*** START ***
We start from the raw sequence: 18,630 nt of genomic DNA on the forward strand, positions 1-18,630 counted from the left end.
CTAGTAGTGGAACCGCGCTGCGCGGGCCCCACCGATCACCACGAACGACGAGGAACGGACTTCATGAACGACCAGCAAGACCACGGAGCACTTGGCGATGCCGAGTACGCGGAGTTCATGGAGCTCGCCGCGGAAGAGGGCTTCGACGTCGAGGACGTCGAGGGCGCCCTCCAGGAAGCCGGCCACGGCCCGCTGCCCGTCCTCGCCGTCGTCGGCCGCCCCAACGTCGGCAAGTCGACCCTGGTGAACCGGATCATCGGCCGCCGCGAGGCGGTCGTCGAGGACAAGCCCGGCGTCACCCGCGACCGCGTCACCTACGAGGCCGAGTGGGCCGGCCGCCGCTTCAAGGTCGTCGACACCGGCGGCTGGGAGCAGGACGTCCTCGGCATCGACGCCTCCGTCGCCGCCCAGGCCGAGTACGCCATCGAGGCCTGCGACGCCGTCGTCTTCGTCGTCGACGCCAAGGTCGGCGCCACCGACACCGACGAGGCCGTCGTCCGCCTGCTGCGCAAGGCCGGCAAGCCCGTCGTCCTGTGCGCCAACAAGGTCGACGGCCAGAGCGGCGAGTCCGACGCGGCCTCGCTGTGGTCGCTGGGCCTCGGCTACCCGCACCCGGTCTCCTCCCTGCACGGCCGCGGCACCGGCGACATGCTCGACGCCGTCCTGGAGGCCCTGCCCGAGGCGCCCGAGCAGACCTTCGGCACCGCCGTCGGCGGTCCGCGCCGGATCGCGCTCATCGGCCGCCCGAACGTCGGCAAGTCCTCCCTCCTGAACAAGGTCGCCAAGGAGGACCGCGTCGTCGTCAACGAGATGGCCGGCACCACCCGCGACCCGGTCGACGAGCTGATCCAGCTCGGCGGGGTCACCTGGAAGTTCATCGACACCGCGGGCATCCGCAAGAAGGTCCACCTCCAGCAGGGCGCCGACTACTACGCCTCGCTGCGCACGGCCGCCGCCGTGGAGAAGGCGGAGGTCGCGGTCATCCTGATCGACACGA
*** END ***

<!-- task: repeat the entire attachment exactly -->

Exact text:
We start from the raw sequence: 18,630 nt of genomic DNA on the forward strand, positions 1-18,630 counted from the left end.
CTAGTAGTGGAACCGCGCTGCGCGGGCCCCACCGATCACCACGAACGACGAGGAACGGACTTCATGAACGACCAGCAAGACCACGGAGCACTTGGCGATGCCGAGTACGCGGAGTTCATGGAGCTCGCCGCGGAAGAGGGCTTCGACGTCGAGGACGTCGAGGGCGCCCTCCAGGAAGCCGGCCACGGCCCGCTGCCCGTCCTCGCCGTCGTCGGCCGCCCCAACGTCGGCAAGTCGACCCTGGTGAACCGGATCATCGGCCGCCGCGAGGCGGTCGTCGAGGACAAGCCCGGCGTCACCCGCGACCGCGTCACCTACGAGGCCGAGTGGGCCGGCCGCCGCTTCAAGGTCGTCGACACCGGCGGCTGGGAGCAGGACGTCCTCGGCATCGACGCCTCCGTCGCCGCCCAGGCCGAGTACGCCATCGAGGCCTGCGACGCCGTCGTCTTCGTCGTCGACGCCAAGGTCGGCGCCACCGACACCGACGAGGCCGTCGTCCGCCTGCTGCGCAAGGCCGGCAAGCCCGTCGTCCTGTGCGCCAACAAGGTCGACGGCCAGAGCGGCGAGTCCGACGCGGCCTCGCTGTGGTCGCTGGGCCTCGGCTACCCGCACCCGGTCTCCTCCCTGCACGGCCGCGGCACCGGCGACATGCTCGACGCCGTCCTGGAGGCCCTGCCCGAGGCGCCCGAGCAGACCTTCGGCACCGCCGTCGGCGGTCCGCGCCGGATCGCGCTCATCGGCCGCCCGAACGTCGGCAAGTCCTCCCTCCTGAACAAGGTCGCCAAGGAGGACCGCGTCGTCGTCAACGAGATGGCCGGCACCACCCGCGACCCGGTCGACGAGCTGATCCAGCTCGGCGGGGTCACCTGGAAGTTCATCGACACCGCGGGCATCCGCAAGAAGGTCCACCTCCAGCAGGGCGCCGACTACTACGCCTCGCTGCGCACGGCCGCCGCCGTGGAGAAGGCGGAGGTCGCGGTCATCCTGATCGACACGA